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post #631 of 651 Old 04-21-2014, 03:29 AM
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^^^^^

 

This also reminds me of the constant need, to satisfy some, of caveating every point one ever makes. Miss out any part of the caveat and someone will jump on you with the extreme case that you never thought in your wildest imaginings anyone could ever use as a contrary example. So if I say 'biwiring is a waste of time and wire' but I omit to mention that if one is using bell wire as speaker cable, then biwiring might have some useful effect, I know I will be jumped on by someone who brings up this point, even though it should be blindingly obvious that I am not considering the use of bell wire as a serious factor in the discussion. Maybe we should collect all the caveats into one place, number them, and then simply add "Refer to caveat #017" to each relevant post. ;)

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post #632 of 651 Old 04-21-2014, 03:32 AM
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Originally Posted by David Susilo View Post

Depending on the listening distance, speaker position, room size, etc, it is possible to have a room without additional treatment.

 

So what sort of room wouldn’t need some form of treatment then?

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post #633 of 651 Old 04-21-2014, 03:33 AM
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^^ I agree with that kbarnes. And some are really, really annoying at picking nits. maybe they really wanted to be lawyers.

But WRT size, efficiency and 3dB corner, doesn't Hoffman's Iron Law sum it up concisely enough?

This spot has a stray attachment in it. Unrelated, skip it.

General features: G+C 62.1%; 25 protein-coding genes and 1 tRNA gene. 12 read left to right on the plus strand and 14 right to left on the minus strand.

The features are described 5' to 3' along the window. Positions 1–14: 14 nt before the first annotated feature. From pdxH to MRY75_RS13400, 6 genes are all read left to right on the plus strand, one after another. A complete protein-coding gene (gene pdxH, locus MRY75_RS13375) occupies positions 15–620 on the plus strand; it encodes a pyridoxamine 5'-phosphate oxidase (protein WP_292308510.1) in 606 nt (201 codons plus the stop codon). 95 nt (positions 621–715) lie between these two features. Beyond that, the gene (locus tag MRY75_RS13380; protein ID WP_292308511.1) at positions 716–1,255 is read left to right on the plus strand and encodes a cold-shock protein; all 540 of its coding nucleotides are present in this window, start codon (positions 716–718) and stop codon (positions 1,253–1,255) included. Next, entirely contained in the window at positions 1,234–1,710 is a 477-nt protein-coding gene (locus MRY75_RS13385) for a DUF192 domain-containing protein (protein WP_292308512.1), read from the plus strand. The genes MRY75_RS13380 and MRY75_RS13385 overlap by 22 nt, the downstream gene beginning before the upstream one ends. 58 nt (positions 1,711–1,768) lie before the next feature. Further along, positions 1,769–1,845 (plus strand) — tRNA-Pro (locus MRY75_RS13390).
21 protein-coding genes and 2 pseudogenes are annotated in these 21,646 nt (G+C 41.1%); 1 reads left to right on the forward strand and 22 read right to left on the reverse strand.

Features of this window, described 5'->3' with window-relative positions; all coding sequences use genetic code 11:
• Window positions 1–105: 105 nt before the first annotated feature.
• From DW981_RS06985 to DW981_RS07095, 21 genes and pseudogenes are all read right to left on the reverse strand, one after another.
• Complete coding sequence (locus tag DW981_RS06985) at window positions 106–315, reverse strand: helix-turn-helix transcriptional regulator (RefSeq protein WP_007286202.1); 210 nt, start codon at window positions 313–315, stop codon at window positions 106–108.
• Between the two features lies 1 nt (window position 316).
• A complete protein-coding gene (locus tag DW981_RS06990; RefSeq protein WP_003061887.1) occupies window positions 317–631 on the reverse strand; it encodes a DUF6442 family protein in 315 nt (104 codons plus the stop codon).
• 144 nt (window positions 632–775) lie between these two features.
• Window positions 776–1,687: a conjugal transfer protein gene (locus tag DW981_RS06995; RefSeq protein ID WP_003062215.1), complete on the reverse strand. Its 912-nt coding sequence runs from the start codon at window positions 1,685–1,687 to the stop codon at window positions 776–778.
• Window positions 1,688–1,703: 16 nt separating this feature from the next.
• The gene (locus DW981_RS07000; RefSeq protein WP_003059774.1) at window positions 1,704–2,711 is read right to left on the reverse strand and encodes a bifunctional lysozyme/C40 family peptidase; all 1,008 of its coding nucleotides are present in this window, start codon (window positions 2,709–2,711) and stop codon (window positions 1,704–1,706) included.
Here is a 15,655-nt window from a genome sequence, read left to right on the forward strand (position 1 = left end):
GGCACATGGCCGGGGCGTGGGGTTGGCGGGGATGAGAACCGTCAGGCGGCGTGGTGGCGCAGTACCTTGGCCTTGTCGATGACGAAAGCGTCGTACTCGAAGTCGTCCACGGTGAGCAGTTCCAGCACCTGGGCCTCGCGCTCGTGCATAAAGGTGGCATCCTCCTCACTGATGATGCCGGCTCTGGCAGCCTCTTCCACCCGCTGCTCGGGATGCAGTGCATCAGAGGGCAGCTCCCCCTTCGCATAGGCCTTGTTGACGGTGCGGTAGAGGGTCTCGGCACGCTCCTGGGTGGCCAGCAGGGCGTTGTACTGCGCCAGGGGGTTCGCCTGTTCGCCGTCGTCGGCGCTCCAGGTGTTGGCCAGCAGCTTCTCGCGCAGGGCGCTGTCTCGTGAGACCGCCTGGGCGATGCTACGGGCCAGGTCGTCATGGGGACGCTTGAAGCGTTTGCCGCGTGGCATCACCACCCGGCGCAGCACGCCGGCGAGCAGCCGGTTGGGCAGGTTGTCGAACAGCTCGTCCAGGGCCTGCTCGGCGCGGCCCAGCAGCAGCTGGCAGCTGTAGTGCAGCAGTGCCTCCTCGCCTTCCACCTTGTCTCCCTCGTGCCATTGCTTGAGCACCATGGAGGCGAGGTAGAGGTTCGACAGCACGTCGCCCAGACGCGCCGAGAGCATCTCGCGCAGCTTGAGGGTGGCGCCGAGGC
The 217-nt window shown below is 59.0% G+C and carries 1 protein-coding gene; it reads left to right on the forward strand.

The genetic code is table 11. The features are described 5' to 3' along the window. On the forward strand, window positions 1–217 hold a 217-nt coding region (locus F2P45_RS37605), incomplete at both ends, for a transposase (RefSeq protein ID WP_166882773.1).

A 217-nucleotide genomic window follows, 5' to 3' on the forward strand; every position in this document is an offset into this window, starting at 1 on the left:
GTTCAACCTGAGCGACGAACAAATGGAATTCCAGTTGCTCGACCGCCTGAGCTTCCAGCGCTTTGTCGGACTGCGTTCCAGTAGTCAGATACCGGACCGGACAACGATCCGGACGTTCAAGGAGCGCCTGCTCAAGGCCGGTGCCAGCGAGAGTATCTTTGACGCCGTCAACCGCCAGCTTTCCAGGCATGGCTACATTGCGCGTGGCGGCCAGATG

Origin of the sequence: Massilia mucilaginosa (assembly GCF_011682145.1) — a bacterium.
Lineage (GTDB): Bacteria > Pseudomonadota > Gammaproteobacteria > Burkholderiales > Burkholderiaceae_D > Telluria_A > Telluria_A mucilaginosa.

My main sub drivers are 96.9dB/2.82V/1m. Vas is 521L though......
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post #634 of 651 Old 04-21-2014, 05:14 AM
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Quote:
Originally Posted by kbarnes701 View Post

Quote:
Originally Posted by David Susilo View Post

Depending on the listening distance, speaker position, room size, etc, it is possible to have a room without additional treatment.

So what sort of room wouldn’t need some form of treatment then?

Obviously, a room that came out just right due to pre-existing furniture and architectural features.

In theory this can happen, but in the real world it seems unlikely.

I think a relevant question is this:

Look at pictures of professionally designed listening rooms. Which ones have nothing in them that the experienced eye cannot detect as either being an obvious acoustic treatment or something(s) that are stealthy acoustic treatments?

My own informal survey says: "Not so much".

A good place to run this test is http://www.madronadigital.com/Gallery/Gallery.html. It seems to be a great example of stealth. I recognize some high value wall and ceiling treatments in some of the pictures. Rule of thumb - if you can't find the speakers the room treatments are probably at least as stealthy.

Or look here for representatives of the "Play them like you got them" school of audio equipment and room treatments. http://www.houzz.com/small-home-theater-design

Or sites like this that let it all hang out: http://www.mycinematech.com/theater_main.php

Google is your friend!

About as obvious is that if there is a broad range of acceptable outcomes, then the range of rooms that need no further treatment is also broader. IOW if you are willing to tolerate greatly suboptimal sound, then your room will need less work. Like SPL preferences, that if very personal.
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post #635 of 651 Old 04-21-2014, 06:15 AM
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Originally Posted by arnyk View Post
 
Quote:
Originally Posted by kbarnes701 View Post
 
Quote: